Move to Canada

While teaching in Pittsburgh, Freeman came to know abolitionists Martin R. Delany, William King and William Still. The three men were said to have been so impressed with her work as a teacher that they asked her to take a position in Chatham, ON. She accepted and arrived in Canada in April of 1856 to open up the Chatham Mission School for black children. 

It was there that she was introduced to Issac D. Shadd, a black abolitionist and younger brother of famed anti-slavery activist Mary Ann Shadd. The two were married only a few months later and the couple was reported together in the 1861 Census of Canada. Freedman bank records in Mississippi gives the date of Charlton T. Shadd as 1854, before Amelia and Isaac meet. Charlton is also mentioned in the 1870 US Census. He is likely Isaac's son from a previous marriage, an adopted child, or a child out of wedlock. While in Chatham, the couple lived with Issac’s sister Sarah (a fellow teacher) and Issac’s brother Garrison. The school 1859.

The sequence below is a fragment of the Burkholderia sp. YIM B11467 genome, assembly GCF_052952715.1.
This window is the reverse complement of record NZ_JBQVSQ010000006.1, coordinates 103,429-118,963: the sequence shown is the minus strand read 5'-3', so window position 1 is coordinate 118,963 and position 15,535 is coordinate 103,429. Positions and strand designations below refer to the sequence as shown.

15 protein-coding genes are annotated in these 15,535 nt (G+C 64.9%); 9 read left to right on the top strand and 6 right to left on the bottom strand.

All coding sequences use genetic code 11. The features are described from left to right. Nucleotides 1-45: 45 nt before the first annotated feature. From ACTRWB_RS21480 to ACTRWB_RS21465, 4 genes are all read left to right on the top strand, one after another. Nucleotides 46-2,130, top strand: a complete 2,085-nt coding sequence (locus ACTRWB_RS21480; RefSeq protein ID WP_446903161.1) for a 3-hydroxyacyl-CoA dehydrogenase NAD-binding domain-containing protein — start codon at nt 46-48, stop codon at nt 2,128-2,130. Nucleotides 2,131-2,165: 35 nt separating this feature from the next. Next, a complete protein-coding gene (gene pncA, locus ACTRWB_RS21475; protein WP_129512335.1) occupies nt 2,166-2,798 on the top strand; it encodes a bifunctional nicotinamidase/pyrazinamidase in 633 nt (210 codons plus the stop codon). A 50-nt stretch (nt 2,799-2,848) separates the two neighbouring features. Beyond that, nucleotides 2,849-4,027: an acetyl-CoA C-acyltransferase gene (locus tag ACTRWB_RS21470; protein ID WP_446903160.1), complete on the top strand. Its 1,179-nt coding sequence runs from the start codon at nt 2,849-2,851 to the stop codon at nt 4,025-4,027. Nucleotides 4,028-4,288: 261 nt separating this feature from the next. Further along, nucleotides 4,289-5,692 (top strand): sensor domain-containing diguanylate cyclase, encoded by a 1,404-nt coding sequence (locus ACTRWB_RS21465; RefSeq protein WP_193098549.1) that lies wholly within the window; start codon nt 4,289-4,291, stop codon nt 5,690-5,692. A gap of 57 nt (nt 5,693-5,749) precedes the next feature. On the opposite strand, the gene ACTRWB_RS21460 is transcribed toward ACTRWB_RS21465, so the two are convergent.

“The school grew rapidly during the late 1850s and early 1860s, enrolling 259 day and evening students by 1864. Sarah M. Shadd, Mary Ann Shadd Cary and the latter’s stepdaughter, Ann Cary, periodically assisted Amelia Freeman Shadd in operating the institution.”(8)

The school offered classes in philosophy, mathematics, music and history as well as private lessons from Freeman Shadd in things like art, music and embroidery. The school suffered from financial troubles (despite fiscal subsidies from different organizations and various fundraisers) throughout the 1860s. Freeman Shadd was reportedly forced to teach at local public schools in order to continue funding her own school. Freeman Shadd played a pivotal role in the Chatham community through things like organizing lecture series, literary circles, religious services and fundraisers. She was a contributor to the newspaper, The Provincial Freeman, even holding the position of temporary editor in 1857. She was also credited with forming a Literary Ladies Society in Chatham for women to ‘hear speeches and improv their minds’.

Later Life